MCN in Advance | December 8, 2022

ImageObjective: The purpose of this project was to implement a remote fetal surveillance unit with increased vigilance and timelier responses to electronic fetal monitor tracings to improve neonatal outcomes and increase safety.

Methods: A pilot project, OB HUB, facilitated implementation of a centralized remote fetal surveillance unit including artificial intelligence software and nurse experts dedicated to fetal monitoring interpretation. A telemetry room was established. Notification parameters were created to promote consistent communication between OB HUB nurses and bedside nurses. Outcomes for term neonates included body cooling, arterial cord pH less than 7.0, Apgar scores less than 7 at 5 minutes, emergency cesarean births, and cesarean births. Surveys were used to evaluate team perceptions of fetal safety.

Results: There were 2,407 births 6 months pre OB HUB implementation and 2,582 births during the 6-month trial, for a total sample of 4,989 births included in the analysis. Six births (0.25%) resulted in cooling prior to implementation and 2 (0.08%) cooling events occurred during the trial; these differences were not significant (p = .1). There were no significant differences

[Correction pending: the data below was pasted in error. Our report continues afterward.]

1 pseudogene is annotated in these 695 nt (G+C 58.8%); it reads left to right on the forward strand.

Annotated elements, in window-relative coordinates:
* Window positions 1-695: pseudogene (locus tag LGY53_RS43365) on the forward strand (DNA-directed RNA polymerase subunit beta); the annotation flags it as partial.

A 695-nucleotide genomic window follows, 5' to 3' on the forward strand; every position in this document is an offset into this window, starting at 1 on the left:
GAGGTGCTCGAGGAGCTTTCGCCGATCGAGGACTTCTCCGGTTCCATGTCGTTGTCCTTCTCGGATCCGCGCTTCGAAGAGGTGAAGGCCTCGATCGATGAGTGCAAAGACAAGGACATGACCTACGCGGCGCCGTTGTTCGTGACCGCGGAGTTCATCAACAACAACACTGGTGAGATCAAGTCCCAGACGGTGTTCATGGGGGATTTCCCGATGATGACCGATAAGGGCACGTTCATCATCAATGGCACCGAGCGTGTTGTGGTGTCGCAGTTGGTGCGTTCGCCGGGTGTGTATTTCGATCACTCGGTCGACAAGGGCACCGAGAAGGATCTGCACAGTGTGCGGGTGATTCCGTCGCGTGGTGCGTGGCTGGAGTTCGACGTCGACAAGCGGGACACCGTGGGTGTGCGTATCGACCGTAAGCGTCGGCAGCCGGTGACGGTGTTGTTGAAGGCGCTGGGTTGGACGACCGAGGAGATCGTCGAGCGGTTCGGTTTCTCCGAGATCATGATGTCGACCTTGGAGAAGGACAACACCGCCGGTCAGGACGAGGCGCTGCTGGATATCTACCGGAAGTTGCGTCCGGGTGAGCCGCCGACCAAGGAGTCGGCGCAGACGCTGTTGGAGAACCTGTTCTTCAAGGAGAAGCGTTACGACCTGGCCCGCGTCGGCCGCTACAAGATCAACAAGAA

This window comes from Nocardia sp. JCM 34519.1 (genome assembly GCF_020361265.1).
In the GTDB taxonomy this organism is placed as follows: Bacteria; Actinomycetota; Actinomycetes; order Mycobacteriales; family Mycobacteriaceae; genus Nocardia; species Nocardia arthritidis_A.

between groups for neonatal outcomes. Average level of safety perceived by nurses and providers remained relatively unchanged when comparing pre and postimplementation survey results; however, of those responding, 78.8% of nurses indicated the OB HUB improved safety.

Clinical Implications: There were few adverse events in either group, thus it was a challenge to demonstrate statistically significant improvement in neonatal outcomes even with a sample of nearly 5,000 births. A larger sample is needed to support clinical utility. The OB HUB was perceived favorably by most of the L&D nurses.

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